The Richardson Health Department began surveillance of mosquitoes last month to test for West Nile virus.
“As the weather warms, mosquito populations increase. Tracking the presence of West Nile in the mosquito populations allows us to respond with strategic control measures to reduce mosquito populations and reduce the chance the virus makes its way into the human population,” said Director of Health Bill Alsup.
Mosquito surveillance traps are set and collected in 12 areas of the City on a weekly basis each year from late April through October, and mosquitoes are sent to a lab to test for the West Nile virus. If a mosquito sample tests positive for the virus, the management area surrounding the sample’s trap is sprayed. In addition, if a resident is diagnosed with West Nile virus, surveillance traps are placed at or near the person’s home, and spraying is scheduled if a mosquito from these traps tests positive for the virus. If a resident is confirmed to have contracted the Chikungunya or Zika viruses, spraying will be done in a small, localized area due to limited flight range of the type of mosquito that carries these viruses.
The Health Department schedules West Nile virus spraying to begin at 9 p.m. to limit exposure to people who may wish to avoid contact with the pesticide used to control mosquito populations. The goal is to end by 4 a.m., though it may last until 4:30 a.m. depending upon the size of the spray area. Targeted neighborhoods are sprayed twice, on two consecutive nights. The start time, duration and frequency may vary if spraying is done for the Zika or Chikungunya viruses.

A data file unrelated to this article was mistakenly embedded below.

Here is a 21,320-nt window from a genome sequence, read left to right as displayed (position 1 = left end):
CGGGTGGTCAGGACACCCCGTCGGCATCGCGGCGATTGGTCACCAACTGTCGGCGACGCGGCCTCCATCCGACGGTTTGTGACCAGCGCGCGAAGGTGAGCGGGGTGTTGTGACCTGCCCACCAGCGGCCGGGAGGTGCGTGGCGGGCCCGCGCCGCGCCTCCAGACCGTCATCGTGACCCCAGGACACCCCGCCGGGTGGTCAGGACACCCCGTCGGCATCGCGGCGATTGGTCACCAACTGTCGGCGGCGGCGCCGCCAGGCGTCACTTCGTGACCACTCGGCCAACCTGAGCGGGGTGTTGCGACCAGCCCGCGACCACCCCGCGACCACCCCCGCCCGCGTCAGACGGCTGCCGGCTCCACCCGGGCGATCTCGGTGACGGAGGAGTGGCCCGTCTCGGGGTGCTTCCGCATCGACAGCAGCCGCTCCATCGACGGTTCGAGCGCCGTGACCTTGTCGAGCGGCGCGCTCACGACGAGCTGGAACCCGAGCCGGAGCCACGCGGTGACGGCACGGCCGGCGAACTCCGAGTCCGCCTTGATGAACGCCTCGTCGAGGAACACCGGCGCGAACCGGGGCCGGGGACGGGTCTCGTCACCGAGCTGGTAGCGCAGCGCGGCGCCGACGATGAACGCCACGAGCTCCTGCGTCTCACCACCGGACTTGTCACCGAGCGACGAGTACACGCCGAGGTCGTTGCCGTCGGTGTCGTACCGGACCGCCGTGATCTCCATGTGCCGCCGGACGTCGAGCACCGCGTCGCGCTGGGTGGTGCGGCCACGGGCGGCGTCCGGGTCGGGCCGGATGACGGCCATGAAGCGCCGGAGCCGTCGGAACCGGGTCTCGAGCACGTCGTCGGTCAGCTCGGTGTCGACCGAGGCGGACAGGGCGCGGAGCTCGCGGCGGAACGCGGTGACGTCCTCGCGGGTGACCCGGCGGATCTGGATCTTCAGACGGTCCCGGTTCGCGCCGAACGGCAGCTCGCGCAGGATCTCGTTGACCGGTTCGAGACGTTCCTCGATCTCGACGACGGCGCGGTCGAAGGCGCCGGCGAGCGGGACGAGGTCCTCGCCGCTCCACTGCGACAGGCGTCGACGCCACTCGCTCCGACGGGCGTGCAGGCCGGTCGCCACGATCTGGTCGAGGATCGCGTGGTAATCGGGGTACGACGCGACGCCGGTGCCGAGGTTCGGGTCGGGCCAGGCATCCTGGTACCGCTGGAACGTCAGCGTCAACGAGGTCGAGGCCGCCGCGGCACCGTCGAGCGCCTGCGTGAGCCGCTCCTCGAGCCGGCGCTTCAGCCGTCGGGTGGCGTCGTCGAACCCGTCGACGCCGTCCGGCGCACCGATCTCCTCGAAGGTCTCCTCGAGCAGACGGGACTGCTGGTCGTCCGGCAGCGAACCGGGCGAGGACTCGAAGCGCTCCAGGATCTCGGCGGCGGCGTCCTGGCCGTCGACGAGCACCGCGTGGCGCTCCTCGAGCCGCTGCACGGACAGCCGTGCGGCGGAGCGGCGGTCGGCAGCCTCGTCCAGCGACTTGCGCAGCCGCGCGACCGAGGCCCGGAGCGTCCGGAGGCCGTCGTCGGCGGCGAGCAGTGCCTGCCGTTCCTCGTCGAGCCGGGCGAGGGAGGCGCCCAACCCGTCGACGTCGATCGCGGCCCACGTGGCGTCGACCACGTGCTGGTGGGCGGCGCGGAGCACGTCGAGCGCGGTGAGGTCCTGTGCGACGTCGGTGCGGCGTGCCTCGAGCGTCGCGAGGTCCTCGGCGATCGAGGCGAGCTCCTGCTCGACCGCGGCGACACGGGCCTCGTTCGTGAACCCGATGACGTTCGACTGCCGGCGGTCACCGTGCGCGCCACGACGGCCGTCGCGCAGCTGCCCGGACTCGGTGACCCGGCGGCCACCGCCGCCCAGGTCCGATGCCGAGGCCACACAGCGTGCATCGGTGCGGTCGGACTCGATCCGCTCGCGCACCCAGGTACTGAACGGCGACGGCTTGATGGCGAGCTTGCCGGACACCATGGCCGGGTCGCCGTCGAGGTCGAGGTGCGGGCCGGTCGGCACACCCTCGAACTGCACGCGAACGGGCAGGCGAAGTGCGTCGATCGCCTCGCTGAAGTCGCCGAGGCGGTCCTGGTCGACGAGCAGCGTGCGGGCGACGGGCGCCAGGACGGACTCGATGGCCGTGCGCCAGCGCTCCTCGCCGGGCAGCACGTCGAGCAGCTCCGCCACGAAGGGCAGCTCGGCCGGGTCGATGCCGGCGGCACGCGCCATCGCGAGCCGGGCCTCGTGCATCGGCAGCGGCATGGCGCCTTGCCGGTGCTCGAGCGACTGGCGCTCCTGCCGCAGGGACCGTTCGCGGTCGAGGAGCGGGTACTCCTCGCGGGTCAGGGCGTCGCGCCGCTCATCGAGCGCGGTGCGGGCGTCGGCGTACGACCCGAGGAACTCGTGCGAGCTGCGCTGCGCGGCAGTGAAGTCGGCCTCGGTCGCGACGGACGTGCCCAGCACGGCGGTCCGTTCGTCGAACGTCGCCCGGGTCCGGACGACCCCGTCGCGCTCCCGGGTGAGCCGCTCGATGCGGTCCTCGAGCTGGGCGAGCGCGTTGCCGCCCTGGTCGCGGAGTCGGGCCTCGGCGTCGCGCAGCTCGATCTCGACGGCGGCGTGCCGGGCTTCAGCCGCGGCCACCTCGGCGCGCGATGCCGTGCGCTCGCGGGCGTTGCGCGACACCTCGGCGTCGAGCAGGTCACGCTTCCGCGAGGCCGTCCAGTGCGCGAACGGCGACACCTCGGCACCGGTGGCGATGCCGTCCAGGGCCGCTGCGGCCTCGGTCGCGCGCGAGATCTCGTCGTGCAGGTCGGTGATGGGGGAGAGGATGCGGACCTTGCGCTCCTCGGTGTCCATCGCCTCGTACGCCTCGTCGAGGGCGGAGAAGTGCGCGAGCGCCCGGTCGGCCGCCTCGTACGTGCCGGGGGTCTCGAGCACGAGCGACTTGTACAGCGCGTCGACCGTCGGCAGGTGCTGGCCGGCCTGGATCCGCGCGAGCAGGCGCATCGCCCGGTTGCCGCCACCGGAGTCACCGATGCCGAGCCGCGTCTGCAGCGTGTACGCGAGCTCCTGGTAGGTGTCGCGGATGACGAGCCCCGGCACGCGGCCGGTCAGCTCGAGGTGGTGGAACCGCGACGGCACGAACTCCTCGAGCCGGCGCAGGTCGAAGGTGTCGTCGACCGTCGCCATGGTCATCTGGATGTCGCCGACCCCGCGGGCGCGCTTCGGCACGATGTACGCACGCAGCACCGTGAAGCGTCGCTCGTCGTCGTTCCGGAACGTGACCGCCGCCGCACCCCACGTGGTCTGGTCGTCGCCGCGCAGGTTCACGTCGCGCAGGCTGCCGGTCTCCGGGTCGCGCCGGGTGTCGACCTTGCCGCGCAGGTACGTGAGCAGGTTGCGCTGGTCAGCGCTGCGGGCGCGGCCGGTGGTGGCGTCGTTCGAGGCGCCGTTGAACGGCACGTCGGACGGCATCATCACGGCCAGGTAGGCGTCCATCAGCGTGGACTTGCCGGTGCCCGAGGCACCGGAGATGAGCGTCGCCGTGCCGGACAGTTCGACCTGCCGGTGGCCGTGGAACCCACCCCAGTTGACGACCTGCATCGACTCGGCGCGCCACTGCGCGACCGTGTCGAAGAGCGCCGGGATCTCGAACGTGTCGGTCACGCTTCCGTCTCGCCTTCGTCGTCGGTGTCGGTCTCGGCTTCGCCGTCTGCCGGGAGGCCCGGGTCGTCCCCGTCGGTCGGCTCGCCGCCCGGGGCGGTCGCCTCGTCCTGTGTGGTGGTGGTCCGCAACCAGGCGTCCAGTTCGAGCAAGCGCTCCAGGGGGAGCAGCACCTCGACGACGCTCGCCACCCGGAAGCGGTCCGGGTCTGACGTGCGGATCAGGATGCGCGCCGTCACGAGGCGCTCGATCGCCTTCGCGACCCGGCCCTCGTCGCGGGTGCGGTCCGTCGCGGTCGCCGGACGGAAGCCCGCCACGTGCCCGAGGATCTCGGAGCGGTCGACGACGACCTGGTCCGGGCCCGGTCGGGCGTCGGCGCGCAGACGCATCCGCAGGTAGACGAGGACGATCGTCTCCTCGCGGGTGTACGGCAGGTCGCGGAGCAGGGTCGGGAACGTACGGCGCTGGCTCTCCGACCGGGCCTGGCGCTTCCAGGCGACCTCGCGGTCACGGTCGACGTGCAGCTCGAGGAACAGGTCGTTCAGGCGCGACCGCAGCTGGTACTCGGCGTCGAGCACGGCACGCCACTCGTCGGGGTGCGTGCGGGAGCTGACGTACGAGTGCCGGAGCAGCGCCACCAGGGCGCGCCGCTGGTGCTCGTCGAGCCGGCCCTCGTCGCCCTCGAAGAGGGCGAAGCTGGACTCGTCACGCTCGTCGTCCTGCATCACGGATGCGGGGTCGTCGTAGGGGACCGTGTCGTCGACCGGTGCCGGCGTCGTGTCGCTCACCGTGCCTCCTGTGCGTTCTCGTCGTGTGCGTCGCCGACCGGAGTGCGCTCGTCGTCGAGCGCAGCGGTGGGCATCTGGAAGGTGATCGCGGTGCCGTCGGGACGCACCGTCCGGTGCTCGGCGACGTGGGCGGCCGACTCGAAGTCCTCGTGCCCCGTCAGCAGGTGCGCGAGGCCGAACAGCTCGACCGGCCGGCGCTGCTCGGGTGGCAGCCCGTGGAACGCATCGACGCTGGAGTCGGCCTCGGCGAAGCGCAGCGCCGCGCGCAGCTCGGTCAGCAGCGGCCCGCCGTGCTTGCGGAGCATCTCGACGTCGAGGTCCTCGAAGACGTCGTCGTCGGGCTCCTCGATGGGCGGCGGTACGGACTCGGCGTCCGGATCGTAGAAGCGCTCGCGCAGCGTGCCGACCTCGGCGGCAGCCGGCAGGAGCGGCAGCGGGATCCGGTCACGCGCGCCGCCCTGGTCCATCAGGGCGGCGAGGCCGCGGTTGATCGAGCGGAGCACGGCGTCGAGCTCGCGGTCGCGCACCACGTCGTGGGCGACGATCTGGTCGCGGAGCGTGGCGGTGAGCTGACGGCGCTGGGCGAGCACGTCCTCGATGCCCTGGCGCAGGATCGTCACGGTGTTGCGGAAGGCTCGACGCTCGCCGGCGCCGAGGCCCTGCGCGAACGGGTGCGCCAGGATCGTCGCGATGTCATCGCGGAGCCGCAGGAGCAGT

To keep the public informed of spraying events, news releases are sent to local media and posted on the City website, and information is sent electronically to homeowners associations and neighborhood associations, as well as to subscribers of the Mosquito Spraying/West Nile e-notification list. Information is also posted on RichardsonToday.com, the Richardson Today Facebook page, NextDoor and the Richardson Today Twitter account.
The best way to protect yourself is by following “The Four D’s”:
• Drain standing water,
• Avoid being out at dusk and dawn
• Dress in long sleeves and pants
• Apply insect repellent containing DEET or other effective repellents all day every day
Additionally, residents can apply commercially available pesticides according to the label to areas that harbor mosquitoes such as shrubs, groundcover, under raised decks and around storage areas.
Visit www.cor.net/mosquito for more information, including information about the products used in the City’s spraying and an interactive map of all 12 management areas.